A beginners guide to travelling to the race that stops a nation, The Melbourne Cup.
Thinking of stopping by at the race that stops a nation? Not without this step-by-step beginners’ guide. By Matt Cleary
Like a herd of wildebeest crossing the savannah, like a school of fish turning on the whim of the group mind, we humans like to gather and do the same thing. It’s a celebration of our togetherness, our humanity. In Australia, on the first Tuesday of every November since 1861, the mass mind focuses on The Melbourne Cup: the race that sees 20 million of us down tools and bet on horses whose pedigrees could be as mysterious as a random wildebeest.
For Victorians, who sensibly get the day off (I’ve never understood this – why can’t the rest of us junk one of our a “bank” holidays and join them?), it’s all about Flemington. And while it’s not (yet) the law that the rest of us should visit the place at least once, here’s what to expect if you’re making the pilgrimage.
“Avoid traffic and catch the train,” advises Suzi Wilson from the Victoria Racing Club. “Every few minutes special race trains depart Flinders St (Platforms 8 and 9), Spencer St (Platform 14) and North Melbourne (Platform 6). Alternatively, City River Cruises ( 9650 2214; www.cityrivercruises.com.au) operate ferry services from the city centre to Flemington along the Maribyrnong River. Or arrive in style aboard the ‘Cup Cruiser’ with Antler Marine ( 9376 3888).” Money no object? A one-way, five-minute trip from Melbourne CBD is $200 ($330 return) with Aussie Copter Helicopters (www.aussiecopter.com).
Hot Tip: Driving to the track is a parking and traffic hassle you don’t need. Steer clear.
Securing a spot
“The Cup attracts more than 100,000 people, so the best way to guarantee a seat is to book early through Ticketmaster (www.ticketmaster.com.au),” advises Wilson. “There are vantage spots everywhere and the race is shown on multiple big screens.” And how does one get into The Members? “Get chummy with a Member,” says Wilson. “That person can give you the use of a Guest Pass for the day. Or become a Member by applying to the VRC Membership department (www.vrc.net.au).”
And the difference between “the outer” and the Members’ area? “There’s more elbow room and no reserved seating in the Members,” says Wilson. “You also have to dress up. Ties and jackets are compulsory for men. In ‘the outer’ there’s no dress code. It ranges from top-hat-and-tails to people dressed as gorillas.”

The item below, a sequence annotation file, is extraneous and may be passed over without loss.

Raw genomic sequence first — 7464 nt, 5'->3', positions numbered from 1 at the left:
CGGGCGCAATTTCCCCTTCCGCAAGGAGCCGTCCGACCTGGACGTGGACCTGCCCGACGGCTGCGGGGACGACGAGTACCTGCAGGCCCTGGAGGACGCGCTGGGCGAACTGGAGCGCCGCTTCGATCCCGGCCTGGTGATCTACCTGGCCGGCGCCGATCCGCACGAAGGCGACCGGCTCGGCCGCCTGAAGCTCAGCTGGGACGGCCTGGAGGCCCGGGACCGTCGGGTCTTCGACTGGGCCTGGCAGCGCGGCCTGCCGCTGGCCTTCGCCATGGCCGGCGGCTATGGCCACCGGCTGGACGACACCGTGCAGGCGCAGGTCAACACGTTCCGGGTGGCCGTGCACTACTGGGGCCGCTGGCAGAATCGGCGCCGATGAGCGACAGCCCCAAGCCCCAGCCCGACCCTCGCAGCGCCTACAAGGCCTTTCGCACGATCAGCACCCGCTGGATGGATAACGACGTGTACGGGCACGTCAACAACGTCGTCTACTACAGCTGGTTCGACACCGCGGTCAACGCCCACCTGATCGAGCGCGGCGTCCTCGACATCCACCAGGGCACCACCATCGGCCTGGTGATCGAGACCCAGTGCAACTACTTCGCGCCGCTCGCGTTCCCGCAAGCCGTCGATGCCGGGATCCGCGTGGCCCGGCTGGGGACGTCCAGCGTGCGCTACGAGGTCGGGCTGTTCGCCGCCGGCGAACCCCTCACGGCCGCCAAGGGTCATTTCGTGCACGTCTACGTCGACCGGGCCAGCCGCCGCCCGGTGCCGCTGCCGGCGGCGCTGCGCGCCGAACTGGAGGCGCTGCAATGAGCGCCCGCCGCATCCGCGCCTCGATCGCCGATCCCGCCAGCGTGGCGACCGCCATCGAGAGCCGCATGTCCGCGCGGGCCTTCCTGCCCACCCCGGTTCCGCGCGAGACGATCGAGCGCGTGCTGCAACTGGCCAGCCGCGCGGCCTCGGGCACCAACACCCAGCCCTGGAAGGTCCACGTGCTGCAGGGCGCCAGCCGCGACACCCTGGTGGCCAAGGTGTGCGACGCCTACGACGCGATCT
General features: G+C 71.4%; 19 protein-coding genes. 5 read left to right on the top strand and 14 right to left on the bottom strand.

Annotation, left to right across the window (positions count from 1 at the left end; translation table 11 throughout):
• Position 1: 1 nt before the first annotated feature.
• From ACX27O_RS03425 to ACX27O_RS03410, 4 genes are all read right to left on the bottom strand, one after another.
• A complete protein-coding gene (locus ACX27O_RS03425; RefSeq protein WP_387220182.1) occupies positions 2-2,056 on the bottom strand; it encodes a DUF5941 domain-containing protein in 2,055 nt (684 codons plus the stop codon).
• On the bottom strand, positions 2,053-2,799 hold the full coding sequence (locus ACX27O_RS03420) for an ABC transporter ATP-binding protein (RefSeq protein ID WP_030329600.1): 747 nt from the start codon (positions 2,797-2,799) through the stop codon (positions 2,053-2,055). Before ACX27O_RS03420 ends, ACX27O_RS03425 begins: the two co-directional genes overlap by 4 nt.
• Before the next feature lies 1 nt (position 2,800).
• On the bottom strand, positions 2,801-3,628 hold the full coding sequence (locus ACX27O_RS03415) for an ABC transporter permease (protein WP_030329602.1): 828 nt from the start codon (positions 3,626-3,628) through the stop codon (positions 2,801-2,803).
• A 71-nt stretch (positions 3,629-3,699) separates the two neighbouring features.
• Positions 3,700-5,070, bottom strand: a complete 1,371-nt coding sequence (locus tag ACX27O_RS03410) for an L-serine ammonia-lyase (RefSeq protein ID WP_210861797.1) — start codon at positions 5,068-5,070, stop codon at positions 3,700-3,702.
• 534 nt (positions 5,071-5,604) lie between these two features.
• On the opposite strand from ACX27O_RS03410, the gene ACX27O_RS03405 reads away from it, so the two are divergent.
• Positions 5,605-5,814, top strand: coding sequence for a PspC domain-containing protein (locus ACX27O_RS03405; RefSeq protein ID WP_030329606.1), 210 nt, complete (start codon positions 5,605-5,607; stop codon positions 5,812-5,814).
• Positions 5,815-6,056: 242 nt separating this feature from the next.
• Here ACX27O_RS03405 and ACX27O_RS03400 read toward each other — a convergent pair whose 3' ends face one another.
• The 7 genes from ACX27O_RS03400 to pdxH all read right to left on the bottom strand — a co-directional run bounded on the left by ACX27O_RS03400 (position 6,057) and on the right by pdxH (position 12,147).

Hot Tip: Get yourself a copy of the course map at www.vrc.net.au and get in early to stake a strong position near the “facilities” (that’s the bar and the toilets).
Getting it on
There are two ways to bet on The Cup: the TAB and bookmakers. At the TAB you front a teller and tell the friendly person that you’d like to bet on a horse or horses to:
- Win (first nag past the post)
- Place (finish in the first three places)
- Win & Place (both of the above)
- Exacta (first two past post in exact order)
- Quinella (first two past post in any order)
- Trifecta (first three past post in exact order)
- Box Trifecta (first three past post any order)
- Daily double (the outright winners of two nominated races)
- Quaddie (the outright winners of four nominated races)
Hot Tip: The Melbourne Cup is a race for “stayers”, so look for horses with good form over distances from 2000m to 3200m.
Getting on it
Now, what exactly is The Birdcage? “It’s the most sought-after spot at Flemington,” says Wilson. “It’s accessible to a limited number of people: guests of race sponsors and VRC Full Members. There are rows of marquees, all elaborately decorated, built and designed with no expense spared.”
Can’t infiltrate this gilded prison? Despair not. There are plenty of good spots to make your own fun, although racegoers can’t bring alcohol into the course: “Security personnel check everyone’s bags,” says Wilson. “But there are scores of outlets for buying inside.”
Hot Tip: Melbourne being Melbourne, the weather could be anything from hot with showers, windy with hail, or tornado with acid rain. Pack an umbrella.
Staying out of the poor house
Back a winner? You beauty! But be careful. As Eddie Chapman from the Council of Gamblers Help Services says, “Those who win with their first bets are thinking, ‘This is too easy!’ which can be dangerous. An early ‘win’ can be a serious risk factor for problem gambling. Winning on a regular basis is impossible. Treat gambling as entertainment which costs you money, not as a source of income.”
Hot Tip: Set a budget and stick to it.